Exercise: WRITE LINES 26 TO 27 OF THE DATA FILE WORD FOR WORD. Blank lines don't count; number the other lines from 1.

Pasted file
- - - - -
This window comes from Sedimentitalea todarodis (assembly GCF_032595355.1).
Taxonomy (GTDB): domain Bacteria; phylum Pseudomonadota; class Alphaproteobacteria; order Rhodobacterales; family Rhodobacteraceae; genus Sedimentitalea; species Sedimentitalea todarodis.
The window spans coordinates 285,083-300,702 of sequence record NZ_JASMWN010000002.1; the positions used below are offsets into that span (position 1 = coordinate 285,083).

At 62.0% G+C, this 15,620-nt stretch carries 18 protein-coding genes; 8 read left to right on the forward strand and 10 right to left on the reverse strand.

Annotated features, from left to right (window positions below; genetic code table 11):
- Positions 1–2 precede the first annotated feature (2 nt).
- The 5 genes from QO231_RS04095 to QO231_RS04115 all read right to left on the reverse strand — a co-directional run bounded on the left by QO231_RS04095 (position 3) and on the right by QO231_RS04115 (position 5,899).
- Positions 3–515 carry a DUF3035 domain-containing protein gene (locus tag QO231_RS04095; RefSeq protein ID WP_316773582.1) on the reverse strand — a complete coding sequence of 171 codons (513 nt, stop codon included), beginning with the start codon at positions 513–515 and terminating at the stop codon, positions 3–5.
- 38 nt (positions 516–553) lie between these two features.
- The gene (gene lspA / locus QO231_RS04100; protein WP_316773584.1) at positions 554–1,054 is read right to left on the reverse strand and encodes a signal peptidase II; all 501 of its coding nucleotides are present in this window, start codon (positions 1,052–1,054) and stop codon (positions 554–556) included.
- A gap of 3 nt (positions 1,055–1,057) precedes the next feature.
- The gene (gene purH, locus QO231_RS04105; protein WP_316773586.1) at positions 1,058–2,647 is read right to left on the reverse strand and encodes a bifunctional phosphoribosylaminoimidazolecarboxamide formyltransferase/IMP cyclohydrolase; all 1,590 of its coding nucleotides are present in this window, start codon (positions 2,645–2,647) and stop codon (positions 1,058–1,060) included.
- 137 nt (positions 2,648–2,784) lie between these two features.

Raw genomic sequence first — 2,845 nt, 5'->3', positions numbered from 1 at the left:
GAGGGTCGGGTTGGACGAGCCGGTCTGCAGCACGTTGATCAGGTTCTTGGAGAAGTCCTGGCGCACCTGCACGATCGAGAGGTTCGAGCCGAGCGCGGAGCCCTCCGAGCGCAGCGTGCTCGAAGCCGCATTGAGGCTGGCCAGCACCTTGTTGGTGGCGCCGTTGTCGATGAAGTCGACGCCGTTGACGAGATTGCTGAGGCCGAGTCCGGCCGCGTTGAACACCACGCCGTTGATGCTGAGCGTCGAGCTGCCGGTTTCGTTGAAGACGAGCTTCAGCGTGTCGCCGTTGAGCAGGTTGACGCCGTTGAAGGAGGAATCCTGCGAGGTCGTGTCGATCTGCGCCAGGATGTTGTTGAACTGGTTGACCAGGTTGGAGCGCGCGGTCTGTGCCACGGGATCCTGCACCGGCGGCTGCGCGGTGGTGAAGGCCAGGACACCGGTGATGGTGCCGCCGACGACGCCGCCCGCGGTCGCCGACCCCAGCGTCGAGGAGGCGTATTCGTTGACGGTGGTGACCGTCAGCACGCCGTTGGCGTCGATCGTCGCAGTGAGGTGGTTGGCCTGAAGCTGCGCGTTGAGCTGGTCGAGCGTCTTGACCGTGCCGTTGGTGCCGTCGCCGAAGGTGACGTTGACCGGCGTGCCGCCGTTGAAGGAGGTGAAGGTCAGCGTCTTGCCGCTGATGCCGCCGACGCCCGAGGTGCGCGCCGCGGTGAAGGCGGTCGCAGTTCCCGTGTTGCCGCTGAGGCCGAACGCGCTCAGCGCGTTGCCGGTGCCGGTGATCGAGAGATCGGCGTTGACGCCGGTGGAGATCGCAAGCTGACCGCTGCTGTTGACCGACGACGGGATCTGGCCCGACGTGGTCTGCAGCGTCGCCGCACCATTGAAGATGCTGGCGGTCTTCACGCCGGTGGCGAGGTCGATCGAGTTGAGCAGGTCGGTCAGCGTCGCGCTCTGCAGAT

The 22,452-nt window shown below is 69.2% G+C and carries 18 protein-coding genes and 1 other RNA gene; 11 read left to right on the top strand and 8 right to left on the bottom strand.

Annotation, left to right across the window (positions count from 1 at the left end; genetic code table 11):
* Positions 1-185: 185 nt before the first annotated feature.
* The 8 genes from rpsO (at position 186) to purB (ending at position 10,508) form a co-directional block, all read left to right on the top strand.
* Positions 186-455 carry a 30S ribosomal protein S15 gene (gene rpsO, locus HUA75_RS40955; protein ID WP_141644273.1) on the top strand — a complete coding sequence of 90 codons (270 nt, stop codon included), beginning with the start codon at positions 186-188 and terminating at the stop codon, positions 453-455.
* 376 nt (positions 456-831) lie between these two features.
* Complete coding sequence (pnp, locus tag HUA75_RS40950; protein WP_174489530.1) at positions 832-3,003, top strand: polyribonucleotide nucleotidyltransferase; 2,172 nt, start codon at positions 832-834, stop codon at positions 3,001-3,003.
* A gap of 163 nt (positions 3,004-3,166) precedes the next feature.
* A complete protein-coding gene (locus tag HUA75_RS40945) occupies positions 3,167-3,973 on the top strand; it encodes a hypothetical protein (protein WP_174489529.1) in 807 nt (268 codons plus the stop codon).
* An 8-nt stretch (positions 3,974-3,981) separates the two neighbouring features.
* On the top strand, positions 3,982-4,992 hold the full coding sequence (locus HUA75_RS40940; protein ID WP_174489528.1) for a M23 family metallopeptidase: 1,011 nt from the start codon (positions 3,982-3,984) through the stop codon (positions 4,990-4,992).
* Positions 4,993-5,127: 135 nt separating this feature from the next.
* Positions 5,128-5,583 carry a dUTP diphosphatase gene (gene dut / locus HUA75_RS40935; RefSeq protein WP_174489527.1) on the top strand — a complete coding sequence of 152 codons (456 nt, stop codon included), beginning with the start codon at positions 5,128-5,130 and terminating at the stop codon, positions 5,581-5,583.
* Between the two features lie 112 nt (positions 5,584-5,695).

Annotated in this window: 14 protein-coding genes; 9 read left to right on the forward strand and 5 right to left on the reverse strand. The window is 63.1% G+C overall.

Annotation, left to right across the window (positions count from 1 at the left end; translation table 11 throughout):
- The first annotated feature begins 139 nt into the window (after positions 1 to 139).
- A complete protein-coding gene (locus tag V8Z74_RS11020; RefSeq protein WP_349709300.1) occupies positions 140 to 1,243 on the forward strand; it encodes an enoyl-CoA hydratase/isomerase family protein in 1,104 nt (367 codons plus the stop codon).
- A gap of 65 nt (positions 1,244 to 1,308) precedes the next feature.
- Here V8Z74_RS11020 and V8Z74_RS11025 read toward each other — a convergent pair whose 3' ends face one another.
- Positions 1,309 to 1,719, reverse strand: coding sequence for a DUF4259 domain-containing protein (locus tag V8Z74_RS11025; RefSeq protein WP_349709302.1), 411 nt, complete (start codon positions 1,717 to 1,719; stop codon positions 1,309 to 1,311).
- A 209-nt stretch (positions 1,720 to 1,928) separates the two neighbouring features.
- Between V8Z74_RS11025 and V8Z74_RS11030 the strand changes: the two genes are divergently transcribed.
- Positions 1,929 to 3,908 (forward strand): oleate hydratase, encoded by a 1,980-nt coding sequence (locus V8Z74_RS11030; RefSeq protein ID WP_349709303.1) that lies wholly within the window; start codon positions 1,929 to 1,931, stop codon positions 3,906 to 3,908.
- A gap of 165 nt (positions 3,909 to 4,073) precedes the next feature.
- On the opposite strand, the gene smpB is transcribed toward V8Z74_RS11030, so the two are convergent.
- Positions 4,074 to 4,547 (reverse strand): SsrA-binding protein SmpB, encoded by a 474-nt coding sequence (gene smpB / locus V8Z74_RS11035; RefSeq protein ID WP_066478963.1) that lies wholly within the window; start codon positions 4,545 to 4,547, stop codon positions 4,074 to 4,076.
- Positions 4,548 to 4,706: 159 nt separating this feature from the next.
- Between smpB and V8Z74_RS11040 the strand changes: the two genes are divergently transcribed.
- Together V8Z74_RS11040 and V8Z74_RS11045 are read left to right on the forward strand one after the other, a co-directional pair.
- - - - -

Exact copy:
* On the top strand, positions 3,982-4,992 hold the full coding sequence (locus HUA75_RS40940; protein ID WP_174489528.1) for a M23 family metallopeptidase: 1,011 nt from the start codon (positions 3,982-3,984) through the stop codon (positions 4,990-4,992).
* Positions 4,993-5,127: 135 nt separating this feature from the next.